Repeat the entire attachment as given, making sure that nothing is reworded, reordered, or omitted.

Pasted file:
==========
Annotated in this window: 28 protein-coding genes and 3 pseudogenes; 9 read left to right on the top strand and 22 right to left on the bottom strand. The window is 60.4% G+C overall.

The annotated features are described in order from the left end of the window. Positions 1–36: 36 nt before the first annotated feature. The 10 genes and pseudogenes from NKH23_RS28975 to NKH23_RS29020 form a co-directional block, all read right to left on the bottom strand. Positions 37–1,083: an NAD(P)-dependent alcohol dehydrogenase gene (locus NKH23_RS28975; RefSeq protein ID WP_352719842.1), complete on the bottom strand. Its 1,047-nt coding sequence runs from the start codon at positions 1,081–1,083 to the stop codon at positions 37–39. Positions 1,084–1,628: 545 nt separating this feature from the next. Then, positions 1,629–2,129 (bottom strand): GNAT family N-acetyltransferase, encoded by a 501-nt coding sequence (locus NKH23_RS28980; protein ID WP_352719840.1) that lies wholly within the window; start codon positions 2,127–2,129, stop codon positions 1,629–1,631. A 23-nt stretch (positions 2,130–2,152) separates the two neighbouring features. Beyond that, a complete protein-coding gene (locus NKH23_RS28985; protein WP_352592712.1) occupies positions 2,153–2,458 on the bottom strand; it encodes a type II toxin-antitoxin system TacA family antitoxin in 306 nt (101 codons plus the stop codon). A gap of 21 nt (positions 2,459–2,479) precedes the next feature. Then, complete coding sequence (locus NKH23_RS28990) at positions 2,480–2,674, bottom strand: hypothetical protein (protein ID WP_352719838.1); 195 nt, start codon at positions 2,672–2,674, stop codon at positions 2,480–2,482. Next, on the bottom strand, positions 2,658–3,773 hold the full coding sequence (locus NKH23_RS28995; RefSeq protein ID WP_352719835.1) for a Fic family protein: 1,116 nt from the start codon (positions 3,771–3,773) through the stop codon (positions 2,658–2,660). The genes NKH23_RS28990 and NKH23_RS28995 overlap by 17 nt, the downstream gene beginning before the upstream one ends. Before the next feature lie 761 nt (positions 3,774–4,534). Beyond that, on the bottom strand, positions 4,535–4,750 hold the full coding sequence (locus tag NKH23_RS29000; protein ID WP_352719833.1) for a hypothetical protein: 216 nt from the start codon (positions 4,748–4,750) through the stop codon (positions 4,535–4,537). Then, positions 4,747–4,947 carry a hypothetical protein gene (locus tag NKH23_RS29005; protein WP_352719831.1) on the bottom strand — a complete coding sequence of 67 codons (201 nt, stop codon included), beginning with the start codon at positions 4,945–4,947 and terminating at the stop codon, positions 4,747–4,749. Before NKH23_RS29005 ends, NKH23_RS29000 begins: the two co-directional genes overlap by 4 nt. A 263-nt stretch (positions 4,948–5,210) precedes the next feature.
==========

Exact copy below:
Annotated in this window: 28 protein-coding genes and 3 pseudogenes; 9 read left to right on the top strand and 22 right to left on the bottom strand. The window is 60.4% G+C overall.

The annotated features are described in order from the left end of the window. Positions 1–36: 36 nt before the first annotated feature. The 10 genes and pseudogenes from NKH23_RS28975 to NKH23_RS29020 form a co-directional block, all read right to left on the bottom strand. Positions 37–1,083: an NAD(P)-dependent alcohol dehydrogenase gene (locus NKH23_RS28975; RefSeq protein ID WP_352719842.1), complete on the bottom strand. Its 1,047-nt coding sequence runs from the start codon at positions 1,081–1,083 to the stop codon at positions 37–39. Positions 1,084–1,628: 545 nt separating this feature from the next. Then, positions 1,629–2,129 (bottom strand): GNAT family N-acetyltransferase, encoded by a 501-nt coding sequence (locus NKH23_RS28980; protein ID WP_352719840.1) that lies wholly within the window; start codon positions 2,127–2,129, stop codon positions 1,629–1,631. A 23-nt stretch (positions 2,130–2,152) separates the two neighbouring features. Beyond that, a complete protein-coding gene (locus NKH23_RS28985; protein WP_352592712.1) occupies positions 2,153–2,458 on the bottom strand; it encodes a type II toxin-antitoxin system TacA family antitoxin in 306 nt (101 codons plus the stop codon). A gap of 21 nt (positions 2,459–2,479) precedes the next feature. Then, complete coding sequence (locus NKH23_RS28990) at positions 2,480–2,674, bottom strand: hypothetical protein (protein ID WP_352719838.1); 195 nt, start codon at positions 2,672–2,674, stop codon at positions 2,480–2,482. Next, on the bottom strand, positions 2,658–3,773 hold the full coding sequence (locus NKH23_RS28995; RefSeq protein ID WP_352719835.1) for a Fic family protein: 1,116 nt from the start codon (positions 3,771–3,773) through the stop codon (positions 2,658–2,660). The genes NKH23_RS28990 and NKH23_RS28995 overlap by 17 nt, the downstream gene beginning before the upstream one ends. Before the next feature lie 761 nt (positions 3,774–4,534). Beyond that, on the bottom strand, positions 4,535–4,750 hold the full coding sequence (locus tag NKH23_RS29000; protein ID WP_352719833.1) for a hypothetical protein: 216 nt from the start codon (positions 4,748–4,750) through the stop codon (positions 4,535–4,537). Then, positions 4,747–4,947 carry a hypothetical protein gene (locus tag NKH23_RS29005; protein WP_352719831.1) on the bottom strand — a complete coding sequence of 67 codons (201 nt, stop codon included), beginning with the start codon at positions 4,945–4,947 and terminating at the stop codon, positions 4,747–4,749. Before NKH23_RS29005 ends, NKH23_RS29000 begins: the two co-directional genes overlap by 4 nt. A 263-nt stretch (positions 4,948–5,210) precedes the next feature.